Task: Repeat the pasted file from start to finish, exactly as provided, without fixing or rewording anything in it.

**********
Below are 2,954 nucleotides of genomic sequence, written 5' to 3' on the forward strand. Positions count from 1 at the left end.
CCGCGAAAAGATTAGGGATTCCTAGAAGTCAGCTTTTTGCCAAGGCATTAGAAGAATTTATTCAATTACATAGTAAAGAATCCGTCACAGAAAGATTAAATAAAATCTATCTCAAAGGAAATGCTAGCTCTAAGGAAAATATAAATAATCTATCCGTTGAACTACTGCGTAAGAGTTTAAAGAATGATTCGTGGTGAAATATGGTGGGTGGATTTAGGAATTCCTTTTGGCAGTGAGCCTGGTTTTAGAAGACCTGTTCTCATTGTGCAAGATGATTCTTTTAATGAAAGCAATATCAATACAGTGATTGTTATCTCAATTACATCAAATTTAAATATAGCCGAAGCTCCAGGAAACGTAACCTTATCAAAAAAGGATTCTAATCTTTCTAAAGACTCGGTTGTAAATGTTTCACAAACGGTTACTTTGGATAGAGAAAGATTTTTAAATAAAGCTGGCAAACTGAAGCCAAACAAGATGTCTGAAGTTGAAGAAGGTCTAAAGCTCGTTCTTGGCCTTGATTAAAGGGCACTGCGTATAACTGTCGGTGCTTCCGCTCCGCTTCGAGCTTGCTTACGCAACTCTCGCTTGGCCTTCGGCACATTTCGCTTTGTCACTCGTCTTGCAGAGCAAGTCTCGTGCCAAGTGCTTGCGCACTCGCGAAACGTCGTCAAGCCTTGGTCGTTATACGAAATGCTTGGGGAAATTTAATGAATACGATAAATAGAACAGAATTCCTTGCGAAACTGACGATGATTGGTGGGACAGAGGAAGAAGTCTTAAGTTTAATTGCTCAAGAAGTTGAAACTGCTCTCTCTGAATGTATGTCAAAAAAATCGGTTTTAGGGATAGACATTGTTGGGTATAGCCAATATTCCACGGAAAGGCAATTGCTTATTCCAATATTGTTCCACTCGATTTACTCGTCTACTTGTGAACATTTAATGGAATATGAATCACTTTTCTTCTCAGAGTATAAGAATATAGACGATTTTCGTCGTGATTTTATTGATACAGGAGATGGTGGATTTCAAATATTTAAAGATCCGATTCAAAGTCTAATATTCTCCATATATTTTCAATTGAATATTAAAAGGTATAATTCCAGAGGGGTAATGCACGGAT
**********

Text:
Below are 2,954 nucleotides of genomic sequence, written 5' to 3' on the forward strand. Positions count from 1 at the left end.
CCGCGAAAAGATTAGGGATTCCTAGAAGTCAGCTTTTTGCCAAGGCATTAGAAGAATTTATTCAATTACATAGTAAAGAATCCGTCACAGAAAGATTAAATAAAATCTATCTCAAAGGAAATGCTAGCTCTAAGGAAAATATAAATAATCTATCCGTTGAACTACTGCGTAAGAGTTTAAAGAATGATTCGTGGTGAAATATGGTGGGTGGATTTAGGAATTCCTTTTGGCAGTGAGCCTGGTTTTAGAAGACCTGTTCTCATTGTGCAAGATGATTCTTTTAATGAAAGCAATATCAATACAGTGATTGTTATCTCAATTACATCAAATTTAAATATAGCCGAAGCTCCAGGAAACGTAACCTTATCAAAAAAGGATTCTAATCTTTCTAAAGACTCGGTTGTAAATGTTTCACAAACGGTTACTTTGGATAGAGAAAGATTTTTAAATAAAGCTGGCAAACTGAAGCCAAACAAGATGTCTGAAGTTGAAGAAGGTCTAAAGCTCGTTCTTGGCCTTGATTAAAGGGCACTGCGTATAACTGTCGGTGCTTCCGCTCCGCTTCGAGCTTGCTTACGCAACTCTCGCTTGGCCTTCGGCACATTTCGCTTTGTCACTCGTCTTGCAGAGCAAGTCTCGTGCCAAGTGCTTGCGCACTCGCGAAACGTCGTCAAGCCTTGGTCGTTATACGAAATGCTTGGGGAAATTTAATGAATACGATAAATAGAACAGAATTCCTTGCGAAACTGACGATGATTGGTGGGACAGAGGAAGAAGTCTTAAGTTTAATTGCTCAAGAAGTTGAAACTGCTCTCTCTGAATGTATGTCAAAAAAATCGGTTTTAGGGATAGACATTGTTGGGTATAGCCAATATTCCACGGAAAGGCAATTGCTTATTCCAATATTGTTCCACTCGATTTACTCGTCTACTTGTGAACATTTAATGGAATATGAATCACTTTTCTTCTCAGAGTATAAGAATATAGACGATTTTCGTCGTGATTTTATTGATACAGGAGATGGTGGATTTCAAATATTTAAAGATCCGATTCAAAGTCTAATATTCTCCATATATTTTCAATTGAATATTAAAAGGTATAATTCCAGAGGGGTAATGCACGGAT